August 31, 2006
Crisp Co.-- Some people like to preserve history with photographs, family Bibles and anything to remember the past. But, one man preserves his personal and community histories with wood and an awful lot of patience.
Some people look forward to the ole grind for all kinds of reasons. "I enjoy bringing back some of the old stuff," says James Allison, as he uses his cordless grinding tool to remove splinters of wood that will become a roofing shingle.
He builds models in an open air workshop that sits under pecan trees. "One of the old churches in Crisp County," says Mr. Allison about the model under construction. The original church long since gone, where only memories remain. "It was built in 1912," says Mr. Allison.
Now, he patiently builds another church just like it, but smaller. A model church under construction with an old newspaper picture serving as a blue print. His unending patience makes it come to life. "Over a thousand pieces in the roof," says Mr. Allison about the individual shingles he has attached so far. "So small can't handle with fingers," says Mr. Allison as he reverently places one on the church's steeple. "They are all glued together."
In his open-air shop, time almost stands still. "I concentrate on what I'm working on," says Mr. Allison who doesn't seem to mind how long it takes him to build any part of the model. He found patience means more than woodworking talent. Mr. Allison started his hobby at home when his wife wanted a model of a light house. And as the old saying goes, the rest is history that sits in the living room.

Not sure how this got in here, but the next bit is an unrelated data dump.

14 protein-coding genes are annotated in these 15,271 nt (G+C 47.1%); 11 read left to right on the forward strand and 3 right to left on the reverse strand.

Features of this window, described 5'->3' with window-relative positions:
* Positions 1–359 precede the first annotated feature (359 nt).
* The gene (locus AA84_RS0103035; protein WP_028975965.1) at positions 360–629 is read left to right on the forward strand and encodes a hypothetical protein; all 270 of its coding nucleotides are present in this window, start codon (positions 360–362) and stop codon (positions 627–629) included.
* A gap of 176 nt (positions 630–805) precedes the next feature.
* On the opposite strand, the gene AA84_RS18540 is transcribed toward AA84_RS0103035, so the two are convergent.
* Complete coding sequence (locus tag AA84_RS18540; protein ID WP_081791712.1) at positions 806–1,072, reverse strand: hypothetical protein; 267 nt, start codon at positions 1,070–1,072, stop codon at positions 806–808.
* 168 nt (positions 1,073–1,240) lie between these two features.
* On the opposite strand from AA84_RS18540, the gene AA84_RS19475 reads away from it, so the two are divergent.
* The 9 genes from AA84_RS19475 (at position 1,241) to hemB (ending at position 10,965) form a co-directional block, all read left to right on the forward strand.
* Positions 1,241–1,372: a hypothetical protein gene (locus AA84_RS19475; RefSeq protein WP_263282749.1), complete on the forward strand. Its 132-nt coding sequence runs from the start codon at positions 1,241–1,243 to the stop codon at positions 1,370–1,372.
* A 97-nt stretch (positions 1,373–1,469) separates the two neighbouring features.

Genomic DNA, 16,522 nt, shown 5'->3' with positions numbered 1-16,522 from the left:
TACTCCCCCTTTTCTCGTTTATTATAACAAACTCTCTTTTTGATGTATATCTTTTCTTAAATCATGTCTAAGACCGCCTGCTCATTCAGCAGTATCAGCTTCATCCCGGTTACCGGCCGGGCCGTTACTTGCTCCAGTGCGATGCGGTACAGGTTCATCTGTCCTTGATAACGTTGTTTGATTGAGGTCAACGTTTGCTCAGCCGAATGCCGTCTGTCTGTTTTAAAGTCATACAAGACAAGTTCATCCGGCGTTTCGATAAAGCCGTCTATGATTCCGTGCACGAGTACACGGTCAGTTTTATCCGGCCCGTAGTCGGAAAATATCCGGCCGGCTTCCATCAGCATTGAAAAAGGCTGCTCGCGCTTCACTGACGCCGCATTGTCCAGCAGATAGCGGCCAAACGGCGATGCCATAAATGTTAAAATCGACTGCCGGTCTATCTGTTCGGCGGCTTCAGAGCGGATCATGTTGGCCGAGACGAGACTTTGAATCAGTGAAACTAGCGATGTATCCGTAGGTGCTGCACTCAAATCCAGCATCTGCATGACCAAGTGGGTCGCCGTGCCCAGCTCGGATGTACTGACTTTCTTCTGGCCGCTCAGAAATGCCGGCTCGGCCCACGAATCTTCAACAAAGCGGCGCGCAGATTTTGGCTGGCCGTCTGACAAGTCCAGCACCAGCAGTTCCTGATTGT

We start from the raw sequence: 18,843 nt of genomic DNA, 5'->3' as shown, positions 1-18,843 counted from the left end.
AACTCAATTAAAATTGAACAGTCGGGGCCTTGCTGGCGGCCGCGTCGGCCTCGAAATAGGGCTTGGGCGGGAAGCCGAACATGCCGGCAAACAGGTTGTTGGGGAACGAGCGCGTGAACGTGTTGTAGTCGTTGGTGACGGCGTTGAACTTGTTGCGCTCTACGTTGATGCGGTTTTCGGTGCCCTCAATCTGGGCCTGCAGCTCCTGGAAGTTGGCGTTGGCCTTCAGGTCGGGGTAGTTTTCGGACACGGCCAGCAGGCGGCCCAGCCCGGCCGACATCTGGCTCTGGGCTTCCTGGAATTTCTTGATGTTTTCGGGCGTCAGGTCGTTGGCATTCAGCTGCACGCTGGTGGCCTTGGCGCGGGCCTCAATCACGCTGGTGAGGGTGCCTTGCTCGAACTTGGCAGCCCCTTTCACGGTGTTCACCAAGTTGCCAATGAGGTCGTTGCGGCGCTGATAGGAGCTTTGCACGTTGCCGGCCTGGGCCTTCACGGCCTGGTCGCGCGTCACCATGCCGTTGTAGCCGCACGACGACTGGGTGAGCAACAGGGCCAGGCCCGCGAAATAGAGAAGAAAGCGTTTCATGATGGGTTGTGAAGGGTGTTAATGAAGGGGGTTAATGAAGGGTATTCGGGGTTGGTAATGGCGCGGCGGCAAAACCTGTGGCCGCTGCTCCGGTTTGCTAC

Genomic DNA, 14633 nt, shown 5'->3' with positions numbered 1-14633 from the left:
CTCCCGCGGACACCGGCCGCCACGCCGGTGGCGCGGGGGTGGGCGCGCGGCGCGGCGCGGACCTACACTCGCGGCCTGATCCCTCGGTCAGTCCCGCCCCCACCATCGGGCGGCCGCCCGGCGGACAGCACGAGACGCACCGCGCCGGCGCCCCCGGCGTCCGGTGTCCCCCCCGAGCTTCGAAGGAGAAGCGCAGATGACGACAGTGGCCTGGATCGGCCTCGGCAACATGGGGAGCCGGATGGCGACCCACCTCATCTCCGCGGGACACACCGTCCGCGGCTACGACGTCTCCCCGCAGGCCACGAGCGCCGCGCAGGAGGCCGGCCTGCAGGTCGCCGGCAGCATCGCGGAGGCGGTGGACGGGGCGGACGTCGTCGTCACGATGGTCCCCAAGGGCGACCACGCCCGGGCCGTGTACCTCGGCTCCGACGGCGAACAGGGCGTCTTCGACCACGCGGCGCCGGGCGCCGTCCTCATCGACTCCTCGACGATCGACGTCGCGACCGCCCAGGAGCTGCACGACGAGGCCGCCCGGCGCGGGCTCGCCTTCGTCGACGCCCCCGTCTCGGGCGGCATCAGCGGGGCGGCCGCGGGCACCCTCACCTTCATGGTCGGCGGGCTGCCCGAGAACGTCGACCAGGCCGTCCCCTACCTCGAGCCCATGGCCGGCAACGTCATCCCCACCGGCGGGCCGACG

"This is the first one I built," says Mr. Allison pointing to a white painted house with a rocking chair that sits on the front porch, a model of his boyhood home complete with its green, tin roof. "I bent all the little grooves in that tin there," says Mr. Allison with a smile as he points to the roof.
A church with eight sides and two doors sits close-by, built by a man who enjoys a challenge, such as a model of the old Suwannee Hotel. "It took me about 200 hours to build it," says Mr. Allison because of the many windows and doors, so many that he lost count. "A heap of them," says Mr. Allison, who enjoys pointing out the historical accuracy of his models. "And it's got a column in it right here," says Mr. Allison pointing to a small column in an arch over the main door of a model of the local library.
He tries his best to build his models to scale, where he uses the height of windows and people, even bicycles to get the right building proportions. In his living room sits models of a train station, a baseball park, a school and a sanatorium, and where architectural history repeats itself on a small scale.